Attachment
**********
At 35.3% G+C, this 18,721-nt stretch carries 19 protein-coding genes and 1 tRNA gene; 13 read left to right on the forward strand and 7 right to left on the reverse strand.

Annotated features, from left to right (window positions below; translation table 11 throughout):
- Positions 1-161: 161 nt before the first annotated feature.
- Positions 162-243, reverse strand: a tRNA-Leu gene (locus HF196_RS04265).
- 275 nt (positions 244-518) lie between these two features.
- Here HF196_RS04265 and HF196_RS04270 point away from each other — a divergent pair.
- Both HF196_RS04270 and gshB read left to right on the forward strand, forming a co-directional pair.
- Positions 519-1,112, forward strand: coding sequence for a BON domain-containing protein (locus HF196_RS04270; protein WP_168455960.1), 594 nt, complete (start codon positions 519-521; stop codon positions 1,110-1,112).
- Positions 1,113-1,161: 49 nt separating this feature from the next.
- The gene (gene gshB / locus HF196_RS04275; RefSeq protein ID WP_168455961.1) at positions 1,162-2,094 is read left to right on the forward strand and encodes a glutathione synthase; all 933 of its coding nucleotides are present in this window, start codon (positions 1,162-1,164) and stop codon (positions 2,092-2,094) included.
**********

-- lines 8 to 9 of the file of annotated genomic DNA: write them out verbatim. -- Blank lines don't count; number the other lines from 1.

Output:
- Positions 519-1,112, forward strand: coding sequence for a BON domain-containing protein (locus HF196_RS04270; protein WP_168455960.1), 594 nt, complete (start codon positions 519-521; stop codon positions 1,110-1,112).
- Positions 1,113-1,161: 49 nt separating this feature from the next.